CHRISTIANITY DAILY

Jordan's Lawmakers Vote to Repeal Law Compelling Victims to 'Marry the Rapist'

Amman, Jordan
(Photo : Kathleen / Flickr / CC) Amman, the capital city of Jordan, pictured in January 2017.

Jordanian lawmakers in the lower house of Parliament voted on Tuesday, August 1, to repeal Article 308 of the Penal Code, no longer allowing sexual assault perpetrators to evade punishment for their actions by marrying their victims.

Article 308 of the Penal Code left perpetrators unscathed as long as they married their victims and did not divorce until after three years.

A leading activist in the movement against Article 308, Dima Barakat, stated that marriage, for the victim, is “killing this girl a thousand times a day, at least,” adding that the perpetrator “took away her dignity, her honor, and took away her life.”

Because some places in Jordan still remain socially conservative, some lawmakers argued that the article actually protects victims from the social stigma that victims and their families face, isolating them from the community. “Family honor” is deeply engrained within the culture that victims, who are usually girls between ages 15 and 18, often choose to go along with marriage to their perpetrators to expel the “shame” that comes with being a rape victim.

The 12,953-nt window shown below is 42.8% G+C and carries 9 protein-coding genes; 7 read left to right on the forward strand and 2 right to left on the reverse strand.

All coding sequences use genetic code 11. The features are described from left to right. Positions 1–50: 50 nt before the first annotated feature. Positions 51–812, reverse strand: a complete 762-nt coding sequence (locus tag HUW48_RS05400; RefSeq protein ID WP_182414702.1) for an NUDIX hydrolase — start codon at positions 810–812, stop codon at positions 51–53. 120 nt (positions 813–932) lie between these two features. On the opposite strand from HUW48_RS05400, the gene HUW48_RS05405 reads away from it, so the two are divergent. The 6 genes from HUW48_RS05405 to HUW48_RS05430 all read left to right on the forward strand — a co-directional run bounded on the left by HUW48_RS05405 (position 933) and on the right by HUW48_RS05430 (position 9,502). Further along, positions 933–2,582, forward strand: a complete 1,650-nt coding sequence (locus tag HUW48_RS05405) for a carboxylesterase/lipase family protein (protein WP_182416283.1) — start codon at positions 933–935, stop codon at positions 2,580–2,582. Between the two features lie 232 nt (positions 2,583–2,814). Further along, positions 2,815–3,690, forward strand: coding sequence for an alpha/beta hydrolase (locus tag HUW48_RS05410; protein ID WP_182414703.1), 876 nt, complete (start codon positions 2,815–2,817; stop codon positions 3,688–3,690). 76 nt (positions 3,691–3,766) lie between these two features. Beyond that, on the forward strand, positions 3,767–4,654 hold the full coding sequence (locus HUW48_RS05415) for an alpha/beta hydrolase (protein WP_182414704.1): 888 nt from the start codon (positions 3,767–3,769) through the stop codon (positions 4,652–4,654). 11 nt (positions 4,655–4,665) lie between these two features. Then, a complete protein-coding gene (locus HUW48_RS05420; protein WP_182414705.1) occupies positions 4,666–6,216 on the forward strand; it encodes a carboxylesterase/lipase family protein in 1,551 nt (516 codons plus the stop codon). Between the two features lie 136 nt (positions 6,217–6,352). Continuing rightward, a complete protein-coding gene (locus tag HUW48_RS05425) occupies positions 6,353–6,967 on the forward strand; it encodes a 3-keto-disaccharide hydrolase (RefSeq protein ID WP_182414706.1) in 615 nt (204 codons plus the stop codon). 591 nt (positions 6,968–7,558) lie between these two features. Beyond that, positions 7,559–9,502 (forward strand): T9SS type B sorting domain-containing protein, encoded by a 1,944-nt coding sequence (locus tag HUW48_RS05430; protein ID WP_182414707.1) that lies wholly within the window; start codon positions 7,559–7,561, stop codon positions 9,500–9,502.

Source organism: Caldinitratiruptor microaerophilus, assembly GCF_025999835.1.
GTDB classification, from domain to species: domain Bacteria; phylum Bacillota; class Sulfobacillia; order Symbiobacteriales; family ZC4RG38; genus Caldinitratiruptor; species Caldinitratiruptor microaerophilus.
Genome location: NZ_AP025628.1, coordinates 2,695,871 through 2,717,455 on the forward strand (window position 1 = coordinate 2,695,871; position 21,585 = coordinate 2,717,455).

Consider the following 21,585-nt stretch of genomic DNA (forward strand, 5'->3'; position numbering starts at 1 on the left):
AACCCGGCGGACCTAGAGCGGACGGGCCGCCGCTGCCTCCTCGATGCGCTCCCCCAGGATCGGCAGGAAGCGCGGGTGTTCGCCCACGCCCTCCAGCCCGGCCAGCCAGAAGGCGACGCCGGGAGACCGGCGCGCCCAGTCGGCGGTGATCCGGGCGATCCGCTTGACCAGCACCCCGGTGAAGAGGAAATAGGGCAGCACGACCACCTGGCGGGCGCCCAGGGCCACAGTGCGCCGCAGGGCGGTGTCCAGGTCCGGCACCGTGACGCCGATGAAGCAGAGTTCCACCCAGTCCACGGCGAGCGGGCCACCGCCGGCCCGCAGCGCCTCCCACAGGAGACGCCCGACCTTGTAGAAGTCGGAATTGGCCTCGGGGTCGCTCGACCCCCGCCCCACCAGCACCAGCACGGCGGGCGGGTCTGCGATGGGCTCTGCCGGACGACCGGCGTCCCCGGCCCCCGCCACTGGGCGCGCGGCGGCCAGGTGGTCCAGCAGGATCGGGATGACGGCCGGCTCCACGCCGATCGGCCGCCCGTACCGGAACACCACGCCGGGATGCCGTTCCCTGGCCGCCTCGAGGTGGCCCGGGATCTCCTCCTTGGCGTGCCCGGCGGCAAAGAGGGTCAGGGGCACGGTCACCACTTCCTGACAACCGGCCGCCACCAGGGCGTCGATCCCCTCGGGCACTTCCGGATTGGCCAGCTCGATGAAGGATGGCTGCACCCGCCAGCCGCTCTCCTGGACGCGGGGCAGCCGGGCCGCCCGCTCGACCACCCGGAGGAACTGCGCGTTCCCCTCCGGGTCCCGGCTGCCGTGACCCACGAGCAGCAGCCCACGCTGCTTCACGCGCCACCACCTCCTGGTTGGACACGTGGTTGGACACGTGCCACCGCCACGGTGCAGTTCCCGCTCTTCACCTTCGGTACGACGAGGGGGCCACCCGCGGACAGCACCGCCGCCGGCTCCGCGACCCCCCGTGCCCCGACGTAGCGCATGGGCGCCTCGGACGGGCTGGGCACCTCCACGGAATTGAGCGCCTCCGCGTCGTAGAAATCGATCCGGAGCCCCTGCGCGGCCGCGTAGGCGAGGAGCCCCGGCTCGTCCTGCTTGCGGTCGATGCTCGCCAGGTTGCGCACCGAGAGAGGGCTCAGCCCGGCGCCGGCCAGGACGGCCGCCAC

However, lawmakers decided to vote alongside the recommendations of the government and a royal committee to scrap the amendment in its entirety, according to a press release from the Human Rights Watch.

This repeal of Article 308 works alongside a prior vote on an amendment that took place earlier this week that no longer allowed honor killings done “in a fit of rage,” stated an Associated Press report. These two actions together shut down loopholes for sexual assault perpetrators and rapists to get away with their actions of killing and rape.

With the passage of the repeal in the lower house, Article 308 waits to go through the upper house and ultimately, to be approved by King Abdullah II.

“This is a victory for the women’s movement and human rights movement in Jordan," stated Salma Nims, the secretary general of the Jordanian National Commission for Women.

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